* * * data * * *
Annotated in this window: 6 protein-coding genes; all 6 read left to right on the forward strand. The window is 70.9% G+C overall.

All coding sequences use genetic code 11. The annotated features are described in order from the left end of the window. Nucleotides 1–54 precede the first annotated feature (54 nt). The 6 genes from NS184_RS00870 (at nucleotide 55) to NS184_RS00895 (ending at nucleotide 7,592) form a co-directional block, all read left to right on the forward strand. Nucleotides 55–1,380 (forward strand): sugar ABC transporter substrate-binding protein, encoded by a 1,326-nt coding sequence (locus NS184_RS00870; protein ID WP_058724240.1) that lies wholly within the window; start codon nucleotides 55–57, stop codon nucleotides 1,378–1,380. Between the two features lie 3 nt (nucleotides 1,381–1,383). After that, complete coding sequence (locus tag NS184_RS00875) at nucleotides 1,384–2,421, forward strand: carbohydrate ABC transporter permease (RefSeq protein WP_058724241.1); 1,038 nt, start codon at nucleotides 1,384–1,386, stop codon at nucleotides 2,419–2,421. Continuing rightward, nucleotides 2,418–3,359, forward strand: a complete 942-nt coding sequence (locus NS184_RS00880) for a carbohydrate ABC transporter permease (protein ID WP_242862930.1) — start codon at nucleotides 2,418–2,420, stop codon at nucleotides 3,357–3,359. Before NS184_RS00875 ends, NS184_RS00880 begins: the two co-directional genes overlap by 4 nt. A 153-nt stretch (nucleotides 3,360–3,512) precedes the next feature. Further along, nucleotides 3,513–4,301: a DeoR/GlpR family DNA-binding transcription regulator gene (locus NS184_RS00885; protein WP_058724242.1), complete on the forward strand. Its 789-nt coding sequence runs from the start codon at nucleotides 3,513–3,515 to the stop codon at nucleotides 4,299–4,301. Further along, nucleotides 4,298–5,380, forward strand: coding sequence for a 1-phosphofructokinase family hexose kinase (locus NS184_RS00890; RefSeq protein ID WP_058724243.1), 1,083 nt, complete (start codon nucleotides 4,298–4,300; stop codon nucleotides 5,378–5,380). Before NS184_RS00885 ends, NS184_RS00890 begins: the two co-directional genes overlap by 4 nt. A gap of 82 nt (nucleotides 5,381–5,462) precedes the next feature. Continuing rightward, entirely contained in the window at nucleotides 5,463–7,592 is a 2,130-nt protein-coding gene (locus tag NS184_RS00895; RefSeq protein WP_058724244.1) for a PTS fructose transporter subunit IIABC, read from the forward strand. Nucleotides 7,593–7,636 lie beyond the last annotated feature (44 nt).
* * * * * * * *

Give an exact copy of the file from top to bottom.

Annotated in this window: 6 protein-coding genes; all 6 read left to right on the forward strand. The window is 70.9% G+C overall.

All coding sequences use genetic code 11. The annotated features are described in order from the left end of the window. Nucleotides 1–54 precede the first annotated feature (54 nt). The 6 genes from NS184_RS00870 (at nucleotide 55) to NS184_RS00895 (ending at nucleotide 7,592) form a co-directional block, all read left to right on the forward strand. Nucleotides 55–1,380 (forward strand): sugar ABC transporter substrate-binding protein, encoded by a 1,326-nt coding sequence (locus NS184_RS00870; protein ID WP_058724240.1) that lies wholly within the window; start codon nucleotides 55–57, stop codon nucleotides 1,378–1,380. Between the two features lie 3 nt (nucleotides 1,381–1,383). After that, complete coding sequence (locus tag NS184_RS00875) at nucleotides 1,384–2,421, forward strand: carbohydrate ABC transporter permease (RefSeq protein WP_058724241.1); 1,038 nt, start codon at nucleotides 1,384–1,386, stop codon at nucleotides 2,419–2,421. Continuing rightward, nucleotides 2,418–3,359, forward strand: a complete 942-nt coding sequence (locus NS184_RS00880) for a carbohydrate ABC transporter permease (protein ID WP_242862930.1) — start codon at nucleotides 2,418–2,420, stop codon at nucleotides 3,357–3,359. Before NS184_RS00875 ends, NS184_RS00880 begins: the two co-directional genes overlap by 4 nt. A 153-nt stretch (nucleotides 3,360–3,512) precedes the next feature. Further along, nucleotides 3,513–4,301: a DeoR/GlpR family DNA-binding transcription regulator gene (locus NS184_RS00885; protein WP_058724242.1), complete on the forward strand. Its 789-nt coding sequence runs from the start codon at nucleotides 3,513–3,515 to the stop codon at nucleotides 4,299–4,301. Further along, nucleotides 4,298–5,380, forward strand: coding sequence for a 1-phosphofructokinase family hexose kinase (locus NS184_RS00890; RefSeq protein ID WP_058724243.1), 1,083 nt, complete (start codon nucleotides 4,298–4,300; stop codon nucleotides 5,378–5,380). Before NS184_RS00885 ends, NS184_RS00890 begins: the two co-directional genes overlap by 4 nt. A gap of 82 nt (nucleotides 5,381–5,462) precedes the next feature. Continuing rightward, entirely contained in the window at nucleotides 5,463–7,592 is a 2,130-nt protein-coding gene (locus tag NS184_RS00895; RefSeq protein WP_058724244.1) for a PTS fructose transporter subunit IIABC, read from the forward strand. Nucleotides 7,593–7,636 lie beyond the last annotated feature (44 nt).